Thinking about what makes you happy is not that difficult of a thing to do. Your mind jumps back and forth between memories, ideas or even experiences as normal as letting a peanut butter cup dissolve in your mouth. The hard part about writing a passion blog is finding the courage to put yourself out there; to say “this is me, and I want to share this with you.” So in this first post I invite you to read about the things that make me laugh and smile.
I’m going to start out by being completely honest here, but most of my day circles around my breakfast, lunch and dinner plans. Eating is more than just getting fuel for me. It is a moral booster, and a space to calm down and converse with the people I care about. Its the kind of sentiment that a grandmother intends family dinners to be like. Lets be real here, who doesn’t love the way stringy warm mozzarella sticks hug zesty tomato sauce. Or if that isn’t your cup of tea maybe a crunchy fried chicken wing cover in a vinegary and spicy buffalo sauce. But as I am far from home at this moment, what I crave most are 4 juicy “tacos al pastor” (the authentic Mexican taco . . . NOT Chipotle). The meat is the juiciest way of cooking pork; marinated in spices and cooked on a giant skewer with flames on one side as the “taquero” spins the meat like a top to cook it and serve the tacos. Once we pair this meat with fresh and crisp cilantro, onion and pineapple and drizzle some lime juice over the top, all that is left to do is enjoy.
When I am not to busy thinking about food, its probably because I’m lying on the couch inmoble watching football. While you may not know many Mexican football fans (NOT soccer). I am a proud Steeler fan who probably has way to much of an opinion about every play call and decision the coaches make. I love the strategy, and trying to predict who will get the ball on 3rd and 7 or whether they are going to take a shot on 2nd and 1 or just get the first down. I am also defending champion of my fantasy football league so I am definitely more than a couch quarterback (yes, that’s a joke, it is okay to laugh).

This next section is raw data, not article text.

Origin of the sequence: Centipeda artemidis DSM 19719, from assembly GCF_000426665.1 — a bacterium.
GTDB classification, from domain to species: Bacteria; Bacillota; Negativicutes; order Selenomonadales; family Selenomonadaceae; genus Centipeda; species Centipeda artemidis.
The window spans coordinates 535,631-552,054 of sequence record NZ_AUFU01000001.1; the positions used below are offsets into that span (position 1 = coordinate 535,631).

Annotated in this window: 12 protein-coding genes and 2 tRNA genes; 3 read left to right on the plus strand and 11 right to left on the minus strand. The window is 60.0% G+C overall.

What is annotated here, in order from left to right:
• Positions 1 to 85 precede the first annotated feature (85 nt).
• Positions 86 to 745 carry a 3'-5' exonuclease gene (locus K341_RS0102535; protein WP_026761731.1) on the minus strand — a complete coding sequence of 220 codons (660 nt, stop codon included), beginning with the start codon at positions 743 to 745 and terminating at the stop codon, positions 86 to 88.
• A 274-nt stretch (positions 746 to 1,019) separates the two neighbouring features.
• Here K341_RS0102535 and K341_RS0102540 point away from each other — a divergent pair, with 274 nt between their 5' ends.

Finally, as I have already exceed my word count it is time to wrap up with the thing that fills up the spaces in between. Music. Whether it be indie hip-hop or blue grass or even progressive tango, I find great pleasure in taking a moment to unplug, sit back, and listen. But I don’t like to limit myself only to the sound of music, I also like to comment on the choices lyricists and songwriter use, as I feel it enhances the musical experience. Yeah, it’s nerdy, but this is what you get when you have an English teacher for a mother.
As far as deciding what my passion blog will discuss, I think I am inclined mostly to write about music mostly because it fascinates me to hear what people have to say about why they like certain artists or what they think about certain lyrics. But a close second is to write about REAL Mexican food; because I have lived here in the USA for all of 2 weeks and have come to the conclusion that nobody knows the truth about Mexican food; and that in itself is a tragedy.